Last Second Decisions

One of the thing that makes it difficult to forecast primaries (as opposed to general elections) is that people tend to make last second decisions.  This problem is not because primary voters are more indecisive than general election voters, but mostly because they have more choices.  In the general, 96% of the voters know well in advance whether they will be voting Republican or Democrat.  In a primary, voters have to choose which Republican or which Democrat will best represent them and their party in the general election.  That choice involves every voter deciding what is more important — pragmatism or ideology.

While most people when they think of pragmatism think of the concept of which candidate is best able to win the general election (i.e. who is the most conservative or most liberal candidate who is likely to win the general election), there is also (particularly in a large field) the question of which candidate that I like has the best chance of winning the nomination.  Voters do not like to cast votes to simply make a statement, they want to have a candidate that thinks like them as their party’s nominee.

This dilemma is particularly true on the Republican side.  The folks at 538 like to refer to the Republican Party as a five-ring circus (the moderates, the establishment, the Christian conservatives, the libertarians, and the Tea Party) using those Venn diagrams that you might remember from math class to show where each candidate lies.  If, as a voter, you fall in the Christian conservative circle and you like Governor Huckabee (currently polling at around 2%), you have a tough choice to make.  Do you stick with Governor Huckabee (knowing that he will probably withdraw by next Wednesday) or do you go with Senator Cruz or Senator Rubio, knowing that they both have a fighting chance to win the nomination and keep it from that RINO from New York.  Whether the support collapses for the walking dead could determine who wins.  If you are a supporter of Governor Bush or Governor Kasich, do you hold out hope for a strong showing in New Hampshire or do you decide to put your support behind Senator Rubio.

With only three candidates, there is likely to be less last minute decisions on the Democratic side.  The potential for a surprising outcome comes from the way that the results are reported (as estimated state convention delegates).  Aside from the fact that, in most precincts, candidates will win fractional delegates (and thus the rounding rules will lead to percent of delegates that differs from the percent of attendees), there is also the fact that the results from the second round of alignment (the results that are used to calculate delegates) are likely to differ from the first round of alignment (the real level of support) due to the threshold to get any delegates.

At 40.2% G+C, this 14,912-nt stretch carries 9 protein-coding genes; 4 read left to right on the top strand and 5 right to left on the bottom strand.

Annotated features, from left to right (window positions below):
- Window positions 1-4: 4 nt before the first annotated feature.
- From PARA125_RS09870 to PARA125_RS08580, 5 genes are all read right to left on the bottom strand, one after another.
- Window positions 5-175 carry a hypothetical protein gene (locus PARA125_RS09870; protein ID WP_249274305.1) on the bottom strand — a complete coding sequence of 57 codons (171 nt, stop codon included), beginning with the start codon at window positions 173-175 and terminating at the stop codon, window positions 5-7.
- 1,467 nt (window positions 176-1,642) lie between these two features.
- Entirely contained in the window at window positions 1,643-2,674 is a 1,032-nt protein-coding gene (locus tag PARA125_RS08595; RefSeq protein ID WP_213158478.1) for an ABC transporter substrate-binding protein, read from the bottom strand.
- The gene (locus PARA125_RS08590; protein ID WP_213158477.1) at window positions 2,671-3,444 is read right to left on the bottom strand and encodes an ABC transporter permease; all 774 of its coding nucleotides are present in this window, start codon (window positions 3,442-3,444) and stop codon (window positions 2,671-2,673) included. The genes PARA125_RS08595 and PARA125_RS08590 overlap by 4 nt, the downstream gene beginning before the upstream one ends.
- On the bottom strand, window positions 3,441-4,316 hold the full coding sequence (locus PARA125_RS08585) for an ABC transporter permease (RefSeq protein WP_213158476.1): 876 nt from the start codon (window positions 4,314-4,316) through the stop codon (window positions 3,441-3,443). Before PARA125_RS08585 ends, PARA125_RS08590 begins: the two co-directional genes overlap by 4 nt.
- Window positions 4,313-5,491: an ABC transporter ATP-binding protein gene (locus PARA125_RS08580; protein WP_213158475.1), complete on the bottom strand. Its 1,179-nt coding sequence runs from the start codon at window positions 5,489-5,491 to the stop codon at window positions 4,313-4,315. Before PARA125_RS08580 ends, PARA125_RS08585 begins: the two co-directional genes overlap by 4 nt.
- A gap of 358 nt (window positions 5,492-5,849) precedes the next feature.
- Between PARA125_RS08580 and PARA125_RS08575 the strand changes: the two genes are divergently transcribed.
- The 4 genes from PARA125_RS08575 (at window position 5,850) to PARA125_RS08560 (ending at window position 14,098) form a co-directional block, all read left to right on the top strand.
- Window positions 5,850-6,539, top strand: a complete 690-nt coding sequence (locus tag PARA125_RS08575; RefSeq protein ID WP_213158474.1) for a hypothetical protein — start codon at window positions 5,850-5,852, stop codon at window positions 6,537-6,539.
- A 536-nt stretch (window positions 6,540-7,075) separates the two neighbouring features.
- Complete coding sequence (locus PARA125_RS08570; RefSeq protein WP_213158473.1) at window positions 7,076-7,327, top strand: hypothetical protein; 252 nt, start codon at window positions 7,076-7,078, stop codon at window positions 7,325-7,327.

As things stood on Saturday, the numbers look bad for Governor O’Malley, and there is a substantial likelihood that — after the first round of alignment — Governor O’Malley will not have 15% of caucus attendees in many precincts.  But that will be when things get interesting.  In some precincts, Governor O’Malley will not have enough supporters to make a difference in delegate allocation.  In those precincts, you will not see a lot of effort to swing the O’Malley supporters.  In some precincts, Governor O’Malley will be just short of the 15%, and it may make sense to one of the two candidates teams in the precinct to loan a supporter or two to the O’Malley team (e.g. to deny the other candidate of a delegate).  In other precincts, Governor O’Malley will be far enough short, but still be in a position to swing a delegate or two in the allocation, and it may make sense to promise (although the promise is not binding) that your candidate’s caucus will elect a county convention delegate proposed by the O’Malley group (to get the additional delegate for your candidate when the results are submitted to the state party).  How this dance plays out will impact the reported results but has nothing to do with the actual support for the three candidates.  (Additionally, how this plays out will depend in part on how well organized the precinct teams are for each of the candidates.  Well organized campaigns tend to do a better job at seeing the numbers and making the deals.)

As this is posting, the registration is ending and the last second speeches and voting are about to begin.  The guessing and speculating is done, and it is now in the hands of real people.

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